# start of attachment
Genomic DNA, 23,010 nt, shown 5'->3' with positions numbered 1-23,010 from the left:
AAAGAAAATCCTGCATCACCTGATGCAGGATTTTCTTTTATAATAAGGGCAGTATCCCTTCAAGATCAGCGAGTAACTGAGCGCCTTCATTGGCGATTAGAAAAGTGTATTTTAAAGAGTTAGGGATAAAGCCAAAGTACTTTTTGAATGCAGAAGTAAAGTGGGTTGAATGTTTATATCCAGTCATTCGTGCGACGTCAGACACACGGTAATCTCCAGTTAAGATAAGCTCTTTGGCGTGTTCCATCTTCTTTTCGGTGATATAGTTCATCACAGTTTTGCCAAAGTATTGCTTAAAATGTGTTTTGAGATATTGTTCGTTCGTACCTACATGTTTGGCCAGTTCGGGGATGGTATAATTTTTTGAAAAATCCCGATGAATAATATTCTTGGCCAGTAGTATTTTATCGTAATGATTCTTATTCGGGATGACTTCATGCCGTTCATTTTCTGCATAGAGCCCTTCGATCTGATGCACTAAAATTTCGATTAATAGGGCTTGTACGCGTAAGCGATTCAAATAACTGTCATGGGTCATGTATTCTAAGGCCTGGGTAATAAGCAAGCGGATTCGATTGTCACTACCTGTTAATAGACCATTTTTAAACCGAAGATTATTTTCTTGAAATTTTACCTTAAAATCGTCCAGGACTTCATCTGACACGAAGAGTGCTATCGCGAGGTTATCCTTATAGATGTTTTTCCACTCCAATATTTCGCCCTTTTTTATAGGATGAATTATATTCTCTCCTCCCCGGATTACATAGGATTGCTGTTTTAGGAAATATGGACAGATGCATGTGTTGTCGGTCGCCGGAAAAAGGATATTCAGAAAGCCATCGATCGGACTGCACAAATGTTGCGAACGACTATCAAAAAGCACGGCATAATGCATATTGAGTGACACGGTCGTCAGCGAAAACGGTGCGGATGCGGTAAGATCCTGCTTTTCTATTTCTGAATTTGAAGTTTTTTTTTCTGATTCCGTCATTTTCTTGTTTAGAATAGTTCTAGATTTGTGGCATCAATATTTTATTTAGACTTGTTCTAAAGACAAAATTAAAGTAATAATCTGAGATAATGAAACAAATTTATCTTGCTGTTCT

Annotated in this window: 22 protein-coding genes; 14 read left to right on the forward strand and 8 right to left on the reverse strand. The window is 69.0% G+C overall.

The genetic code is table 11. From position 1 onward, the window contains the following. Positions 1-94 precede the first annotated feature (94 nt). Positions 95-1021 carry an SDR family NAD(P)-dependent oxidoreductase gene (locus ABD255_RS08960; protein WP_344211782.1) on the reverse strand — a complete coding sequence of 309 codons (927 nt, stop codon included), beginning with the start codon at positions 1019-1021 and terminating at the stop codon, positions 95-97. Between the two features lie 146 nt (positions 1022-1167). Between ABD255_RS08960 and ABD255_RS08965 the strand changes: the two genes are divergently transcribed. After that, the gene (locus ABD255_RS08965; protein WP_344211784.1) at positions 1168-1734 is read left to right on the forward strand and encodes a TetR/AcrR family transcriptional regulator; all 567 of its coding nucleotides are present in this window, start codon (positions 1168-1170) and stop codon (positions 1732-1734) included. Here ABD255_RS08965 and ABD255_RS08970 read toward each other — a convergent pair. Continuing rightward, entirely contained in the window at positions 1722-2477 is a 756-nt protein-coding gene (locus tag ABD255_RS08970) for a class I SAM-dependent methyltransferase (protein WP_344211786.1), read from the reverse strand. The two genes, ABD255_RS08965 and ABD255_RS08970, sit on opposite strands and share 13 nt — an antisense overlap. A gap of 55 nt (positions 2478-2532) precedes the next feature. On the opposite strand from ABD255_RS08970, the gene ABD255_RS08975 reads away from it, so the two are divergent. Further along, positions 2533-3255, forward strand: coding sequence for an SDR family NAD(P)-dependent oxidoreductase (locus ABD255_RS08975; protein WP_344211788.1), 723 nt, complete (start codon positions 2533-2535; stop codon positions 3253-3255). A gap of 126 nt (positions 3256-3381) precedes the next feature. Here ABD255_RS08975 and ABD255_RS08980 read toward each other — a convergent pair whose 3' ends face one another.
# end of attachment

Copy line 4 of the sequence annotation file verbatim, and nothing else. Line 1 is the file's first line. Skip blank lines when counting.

The genetic code is table 11. From position 1 onward, the window contains the following. Positions 1-94 precede the first annotated feature (94 nt). Positions 95-1021 carry an SDR family NAD(P)-dependent oxidoreductase gene (locus ABD255_RS08960; protein WP_344211782.1) on the reverse strand — a complete coding sequence of 309 codons (927 nt, stop codon included), beginning with the start codon at positions 1019-1021 and terminating at the stop codon, positions 95-97. Between the two features lie 146 nt (positions 1022-1167). Between ABD255_RS08960 and ABD255_RS08965 the strand changes: the two genes are divergently transcribed. After that, the gene (locus ABD255_RS08965; protein WP_344211784.1) at positions 1168-1734 is read left to right on the forward strand and encodes a TetR/AcrR family transcriptional regulator; all 567 of its coding nucleotides are present in this window, start codon (positions 1168-1170) and stop codon (positions 1732-1734) included. Here ABD255_RS08965 and ABD255_RS08970 read toward each other — a convergent pair. Continuing rightward, entirely contained in the window at positions 1722-2477 is a 756-nt protein-coding gene (locus tag ABD255_RS08970) for a class I SAM-dependent methyltransferase (protein WP_344211786.1), read from the reverse strand. The two genes, ABD255_RS08965 and ABD255_RS08970, sit on opposite strands and share 13 nt — an antisense overlap. A gap of 55 nt (positions 2478-2532) precedes the next feature. On the opposite strand from ABD255_RS08970, the gene ABD255_RS08975 reads away from it, so the two are divergent. Further along, positions 2533-3255, forward strand: coding sequence for an SDR family NAD(P)-dependent oxidoreductase (locus ABD255_RS08975; protein WP_344211788.1), 723 nt, complete (start codon positions 2533-2535; stop codon positions 3253-3255). A gap of 126 nt (positions 3256-3381) precedes the next feature. Here ABD255_RS08975 and ABD255_RS08980 read toward each other — a convergent pair whose 3' ends face one another.